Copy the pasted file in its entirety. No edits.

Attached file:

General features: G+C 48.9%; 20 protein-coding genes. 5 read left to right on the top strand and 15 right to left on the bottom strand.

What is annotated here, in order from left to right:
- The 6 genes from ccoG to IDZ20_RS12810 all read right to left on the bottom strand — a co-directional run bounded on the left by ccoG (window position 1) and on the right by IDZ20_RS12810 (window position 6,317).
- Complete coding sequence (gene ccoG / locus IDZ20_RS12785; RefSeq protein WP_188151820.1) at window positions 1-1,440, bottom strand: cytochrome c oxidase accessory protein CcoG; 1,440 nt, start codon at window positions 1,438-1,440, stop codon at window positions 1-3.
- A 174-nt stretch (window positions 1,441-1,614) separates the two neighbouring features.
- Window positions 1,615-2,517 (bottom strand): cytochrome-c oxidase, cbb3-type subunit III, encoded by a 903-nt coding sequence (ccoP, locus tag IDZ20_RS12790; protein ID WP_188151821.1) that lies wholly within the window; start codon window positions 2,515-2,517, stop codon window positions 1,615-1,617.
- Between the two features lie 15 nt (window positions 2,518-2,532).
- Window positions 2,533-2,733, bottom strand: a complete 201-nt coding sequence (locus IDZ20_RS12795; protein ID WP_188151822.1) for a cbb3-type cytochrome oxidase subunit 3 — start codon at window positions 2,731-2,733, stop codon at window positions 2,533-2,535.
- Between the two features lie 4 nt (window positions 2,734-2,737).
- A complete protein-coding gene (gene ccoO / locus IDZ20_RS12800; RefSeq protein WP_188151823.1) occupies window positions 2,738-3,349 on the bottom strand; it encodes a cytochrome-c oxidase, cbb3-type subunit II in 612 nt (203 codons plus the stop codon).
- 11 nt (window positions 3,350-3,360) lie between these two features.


General features: G+C 48.9%; 20 protein-coding genes. 5 read left to right on the top strand and 15 right to left on the bottom strand.

What is annotated here, in order from left to right:
- The 6 genes from ccoG to IDZ20_RS12810 all read right to left on the bottom strand — a co-directional run bounded on the left by ccoG (window position 1) and on the right by IDZ20_RS12810 (window position 6,317).
- Complete coding sequence (gene ccoG / locus IDZ20_RS12785; RefSeq protein WP_188151820.1) at window positions 1-1,440, bottom strand: cytochrome c oxidase accessory protein CcoG; 1,440 nt, start codon at window positions 1,438-1,440, stop codon at window positions 1-3.
- A 174-nt stretch (window positions 1,441-1,614) separates the two neighbouring features.
- Window positions 1,615-2,517 (bottom strand): cytochrome-c oxidase, cbb3-type subunit III, encoded by a 903-nt coding sequence (ccoP, locus tag IDZ20_RS12790; protein ID WP_188151821.1) that lies wholly within the window; start codon window positions 2,515-2,517, stop codon window positions 1,615-1,617.
- Between the two features lie 15 nt (window positions 2,518-2,532).
- Window positions 2,533-2,733, bottom strand: a complete 201-nt coding sequence (locus IDZ20_RS12795; protein ID WP_188151822.1) for a cbb3-type cytochrome oxidase subunit 3 — start codon at window positions 2,731-2,733, stop codon at window positions 2,533-2,535.
- Between the two features lie 4 nt (window positions 2,734-2,737).
- A complete protein-coding gene (gene ccoO / locus IDZ20_RS12800; RefSeq protein WP_188151823.1) occupies window positions 2,738-3,349 on the bottom strand; it encodes a cytochrome-c oxidase, cbb3-type subunit II in 612 nt (203 codons plus the stop codon).
- 11 nt (window positions 3,350-3,360) lie between these two features.